This broad brush backdrop must be kept in mind in evaluating India’s policy in relation to ongoing events in Gaza.

What is the objective of a foreign policy? It should primarily be to promote and protect the country’s national interests, national security and national welfare. An important guiding principle must be to avoid taking stances that will have zero impact on realities on the ground but which could adversely affect important bilateral relationships. Though difficult, emotion and ideological biases must be eschewed.
The establishment of diplomatic relations with Israel in 1992 was a right decision courageously taken by the Narasimha Rao Government as part of a sorely needed revamp of India’s economic and foreign policies. Since then, Israel has emerged as a particularly important defence equipment supplier and a multi-sectoral hi-tech partner of vital strategic significance. However, this has not come in the way of India maintaining excellent relationships with Arab countries in general; and with the GCC countries, in particular, the latter developed mainly in the past decade and a half. This relationship is in fact India’s most spectacular foreign policy success. Meanwhile, India continues its strong traditional support for the Palestinian cause consciously, deliberately and rightly. There is no contradiction in simultaneously pursuing these approaches that are politico-strategic imperatives for India.

In the context of the current crisis in Gaza, India has maintained complete continuity with past stances in relevant international fora and in statements made by the Ministry of External Affairs (MEA). Nevertheless, India’s reactions and policies have come in for strong domestic criticism focused on two counts: first, regarding mention of the use of rockets by Hamas in the MEA spokesperson’ statement of July 10. In 2008, when Israeli retaliatory actions killed 1417 Palestinians in a much shorter conflict, it was mentioned in the MEA spokesperson’s statement on 27 December, 2008. Both times, these statements accorded factually with observable ground realities.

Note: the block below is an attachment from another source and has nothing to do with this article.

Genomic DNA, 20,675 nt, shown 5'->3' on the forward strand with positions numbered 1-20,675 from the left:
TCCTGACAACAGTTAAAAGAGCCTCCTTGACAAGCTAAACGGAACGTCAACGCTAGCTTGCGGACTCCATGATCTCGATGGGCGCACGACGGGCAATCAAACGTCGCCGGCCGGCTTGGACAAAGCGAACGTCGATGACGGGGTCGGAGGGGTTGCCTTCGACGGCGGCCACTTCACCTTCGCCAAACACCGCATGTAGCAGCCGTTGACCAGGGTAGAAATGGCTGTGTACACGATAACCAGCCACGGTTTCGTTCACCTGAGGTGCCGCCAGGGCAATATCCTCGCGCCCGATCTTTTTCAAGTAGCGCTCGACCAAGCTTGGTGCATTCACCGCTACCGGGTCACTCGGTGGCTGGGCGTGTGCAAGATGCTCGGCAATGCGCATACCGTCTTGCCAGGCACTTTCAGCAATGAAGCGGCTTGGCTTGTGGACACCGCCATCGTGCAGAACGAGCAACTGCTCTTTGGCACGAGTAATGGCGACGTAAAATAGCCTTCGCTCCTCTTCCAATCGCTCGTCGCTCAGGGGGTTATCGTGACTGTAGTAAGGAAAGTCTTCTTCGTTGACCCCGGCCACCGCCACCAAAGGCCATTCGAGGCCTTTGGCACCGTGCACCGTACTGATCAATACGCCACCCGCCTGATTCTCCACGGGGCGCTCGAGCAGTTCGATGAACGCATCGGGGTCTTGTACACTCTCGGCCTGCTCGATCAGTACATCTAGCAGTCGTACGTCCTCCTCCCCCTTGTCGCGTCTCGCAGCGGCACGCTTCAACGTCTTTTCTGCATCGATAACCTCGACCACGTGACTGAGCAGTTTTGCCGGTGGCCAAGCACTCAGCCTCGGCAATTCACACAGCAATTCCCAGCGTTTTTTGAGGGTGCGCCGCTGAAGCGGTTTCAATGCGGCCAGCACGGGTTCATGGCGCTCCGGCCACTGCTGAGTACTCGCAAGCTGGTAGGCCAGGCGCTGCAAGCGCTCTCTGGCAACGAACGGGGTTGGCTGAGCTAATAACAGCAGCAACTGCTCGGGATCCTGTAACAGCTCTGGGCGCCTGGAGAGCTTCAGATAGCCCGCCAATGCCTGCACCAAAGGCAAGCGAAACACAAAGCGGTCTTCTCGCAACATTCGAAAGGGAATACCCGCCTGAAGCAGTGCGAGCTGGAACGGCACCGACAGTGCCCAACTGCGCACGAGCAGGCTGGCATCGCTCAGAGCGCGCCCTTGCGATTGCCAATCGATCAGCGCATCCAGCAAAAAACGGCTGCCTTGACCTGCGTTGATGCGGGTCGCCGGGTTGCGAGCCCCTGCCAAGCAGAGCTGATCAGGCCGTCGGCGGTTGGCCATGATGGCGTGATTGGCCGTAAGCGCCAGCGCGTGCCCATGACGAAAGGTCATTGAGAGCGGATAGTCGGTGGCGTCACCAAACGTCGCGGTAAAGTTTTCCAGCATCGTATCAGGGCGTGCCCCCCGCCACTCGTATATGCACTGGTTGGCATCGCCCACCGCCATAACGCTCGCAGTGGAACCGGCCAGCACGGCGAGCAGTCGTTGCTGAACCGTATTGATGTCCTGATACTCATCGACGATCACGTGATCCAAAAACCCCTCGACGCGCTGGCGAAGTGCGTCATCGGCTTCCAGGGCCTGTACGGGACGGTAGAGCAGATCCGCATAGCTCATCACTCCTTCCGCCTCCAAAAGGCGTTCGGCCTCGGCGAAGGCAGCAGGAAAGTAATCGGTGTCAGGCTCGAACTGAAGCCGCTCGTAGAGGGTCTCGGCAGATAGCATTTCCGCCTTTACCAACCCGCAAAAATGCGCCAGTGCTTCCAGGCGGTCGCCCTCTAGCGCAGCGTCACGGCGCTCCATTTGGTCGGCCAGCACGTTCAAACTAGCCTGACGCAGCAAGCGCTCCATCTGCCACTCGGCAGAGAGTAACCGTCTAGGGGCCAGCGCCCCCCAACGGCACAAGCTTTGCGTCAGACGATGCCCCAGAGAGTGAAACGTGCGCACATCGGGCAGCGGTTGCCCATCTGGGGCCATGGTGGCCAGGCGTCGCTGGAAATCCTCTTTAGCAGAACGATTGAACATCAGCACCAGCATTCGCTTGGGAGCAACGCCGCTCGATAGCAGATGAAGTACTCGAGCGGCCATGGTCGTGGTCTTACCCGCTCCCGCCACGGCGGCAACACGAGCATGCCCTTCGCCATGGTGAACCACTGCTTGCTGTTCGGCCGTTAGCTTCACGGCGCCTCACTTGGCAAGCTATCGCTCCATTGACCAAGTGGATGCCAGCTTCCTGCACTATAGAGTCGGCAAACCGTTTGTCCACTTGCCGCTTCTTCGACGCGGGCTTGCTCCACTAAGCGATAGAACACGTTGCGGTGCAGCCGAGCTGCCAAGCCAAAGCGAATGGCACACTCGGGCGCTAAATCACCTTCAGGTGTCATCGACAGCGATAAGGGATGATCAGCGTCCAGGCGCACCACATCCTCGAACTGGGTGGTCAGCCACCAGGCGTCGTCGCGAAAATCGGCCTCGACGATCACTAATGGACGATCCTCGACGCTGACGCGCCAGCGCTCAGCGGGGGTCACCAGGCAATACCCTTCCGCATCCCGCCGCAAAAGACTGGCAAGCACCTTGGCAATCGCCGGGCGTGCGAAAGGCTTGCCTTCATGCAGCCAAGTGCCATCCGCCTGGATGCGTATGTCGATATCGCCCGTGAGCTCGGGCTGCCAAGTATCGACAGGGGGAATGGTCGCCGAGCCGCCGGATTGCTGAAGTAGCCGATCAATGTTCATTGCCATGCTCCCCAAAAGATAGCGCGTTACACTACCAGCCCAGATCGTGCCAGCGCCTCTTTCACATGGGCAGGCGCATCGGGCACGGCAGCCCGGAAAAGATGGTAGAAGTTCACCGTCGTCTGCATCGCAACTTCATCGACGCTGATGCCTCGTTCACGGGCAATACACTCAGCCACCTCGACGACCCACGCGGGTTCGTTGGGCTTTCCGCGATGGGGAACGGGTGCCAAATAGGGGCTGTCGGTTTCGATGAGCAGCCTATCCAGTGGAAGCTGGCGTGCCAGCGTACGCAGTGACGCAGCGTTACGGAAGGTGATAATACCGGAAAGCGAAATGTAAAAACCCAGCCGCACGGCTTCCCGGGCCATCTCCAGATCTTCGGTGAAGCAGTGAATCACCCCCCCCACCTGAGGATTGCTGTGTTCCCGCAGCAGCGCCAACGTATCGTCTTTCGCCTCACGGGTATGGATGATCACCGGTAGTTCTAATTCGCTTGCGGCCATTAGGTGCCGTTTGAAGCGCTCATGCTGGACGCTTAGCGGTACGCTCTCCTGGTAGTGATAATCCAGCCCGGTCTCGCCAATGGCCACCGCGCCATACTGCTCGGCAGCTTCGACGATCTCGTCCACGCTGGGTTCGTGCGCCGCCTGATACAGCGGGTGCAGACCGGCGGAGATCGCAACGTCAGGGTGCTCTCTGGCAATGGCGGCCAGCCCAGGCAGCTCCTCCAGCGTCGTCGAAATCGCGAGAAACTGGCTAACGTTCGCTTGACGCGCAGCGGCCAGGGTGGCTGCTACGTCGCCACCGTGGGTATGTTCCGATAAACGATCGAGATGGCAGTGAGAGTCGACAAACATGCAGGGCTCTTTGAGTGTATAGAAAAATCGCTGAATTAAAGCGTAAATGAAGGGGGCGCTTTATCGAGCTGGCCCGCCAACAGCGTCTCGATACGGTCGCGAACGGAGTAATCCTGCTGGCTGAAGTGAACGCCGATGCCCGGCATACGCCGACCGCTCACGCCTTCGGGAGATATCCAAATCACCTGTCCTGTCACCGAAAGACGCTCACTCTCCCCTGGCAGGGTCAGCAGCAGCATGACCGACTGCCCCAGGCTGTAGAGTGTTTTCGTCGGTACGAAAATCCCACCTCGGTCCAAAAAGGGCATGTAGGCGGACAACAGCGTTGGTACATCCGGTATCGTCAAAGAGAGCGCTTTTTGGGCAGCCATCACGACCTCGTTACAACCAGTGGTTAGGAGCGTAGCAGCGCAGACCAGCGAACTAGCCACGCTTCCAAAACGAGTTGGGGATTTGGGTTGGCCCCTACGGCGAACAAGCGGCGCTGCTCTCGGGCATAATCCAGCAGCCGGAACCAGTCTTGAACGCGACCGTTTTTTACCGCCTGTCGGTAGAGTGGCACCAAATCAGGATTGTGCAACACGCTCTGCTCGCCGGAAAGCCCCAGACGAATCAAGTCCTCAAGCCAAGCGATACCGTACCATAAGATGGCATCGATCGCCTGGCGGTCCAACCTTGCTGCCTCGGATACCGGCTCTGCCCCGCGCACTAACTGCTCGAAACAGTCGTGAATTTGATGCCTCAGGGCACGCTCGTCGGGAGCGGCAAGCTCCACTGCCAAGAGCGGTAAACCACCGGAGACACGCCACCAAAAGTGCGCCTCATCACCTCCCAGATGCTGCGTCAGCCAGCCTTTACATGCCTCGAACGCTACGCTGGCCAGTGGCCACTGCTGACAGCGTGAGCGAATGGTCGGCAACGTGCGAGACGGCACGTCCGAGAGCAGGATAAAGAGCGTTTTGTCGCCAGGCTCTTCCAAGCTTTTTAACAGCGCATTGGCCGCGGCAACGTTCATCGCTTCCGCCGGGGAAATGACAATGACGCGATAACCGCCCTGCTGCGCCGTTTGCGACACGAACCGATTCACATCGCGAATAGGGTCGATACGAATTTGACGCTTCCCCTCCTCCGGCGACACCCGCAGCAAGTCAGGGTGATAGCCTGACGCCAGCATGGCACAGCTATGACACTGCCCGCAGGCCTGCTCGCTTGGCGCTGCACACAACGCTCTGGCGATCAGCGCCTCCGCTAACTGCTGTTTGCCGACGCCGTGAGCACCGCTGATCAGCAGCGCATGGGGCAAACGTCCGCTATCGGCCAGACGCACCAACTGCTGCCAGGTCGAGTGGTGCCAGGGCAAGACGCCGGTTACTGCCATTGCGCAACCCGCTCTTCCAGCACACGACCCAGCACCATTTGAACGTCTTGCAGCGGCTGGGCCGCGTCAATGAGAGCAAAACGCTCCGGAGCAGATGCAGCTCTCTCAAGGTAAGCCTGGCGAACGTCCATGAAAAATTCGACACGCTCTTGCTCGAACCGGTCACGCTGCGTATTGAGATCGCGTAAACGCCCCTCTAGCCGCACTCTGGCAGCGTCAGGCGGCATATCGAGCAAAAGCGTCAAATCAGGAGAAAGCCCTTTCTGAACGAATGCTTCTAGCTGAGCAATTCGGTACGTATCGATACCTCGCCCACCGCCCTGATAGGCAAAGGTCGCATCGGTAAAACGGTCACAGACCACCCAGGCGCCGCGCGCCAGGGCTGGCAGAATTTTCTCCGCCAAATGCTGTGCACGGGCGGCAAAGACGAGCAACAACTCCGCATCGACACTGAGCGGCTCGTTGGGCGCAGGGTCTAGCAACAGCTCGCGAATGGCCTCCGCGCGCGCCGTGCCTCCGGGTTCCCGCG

Another reason for criticism is rejection of a demand for a Parliamentary Resolution; there was neither a demand nor any initiative for a resolution when the UPA government was in power. It is wrong to politicise issues of national interest. Adopting resolutions on foreign policy issues should be avoided as it does not promote solutions but only constrains governmental flexibility and options. However, discussions in the parliament should not be prevented. 

There have been demands to stop buying military equipment from Israel. This would hurt Israel only marginally but will be an utterly devastating self-inflicted wound on ourselves; and no Indian government has or should consider such an utterly absurd and irresponsible proposal.

India’s stance is highly unlikely to adversely affect relations with important Arab countries as these are based on symbiotic mutually beneficial pragmatism, not emotion.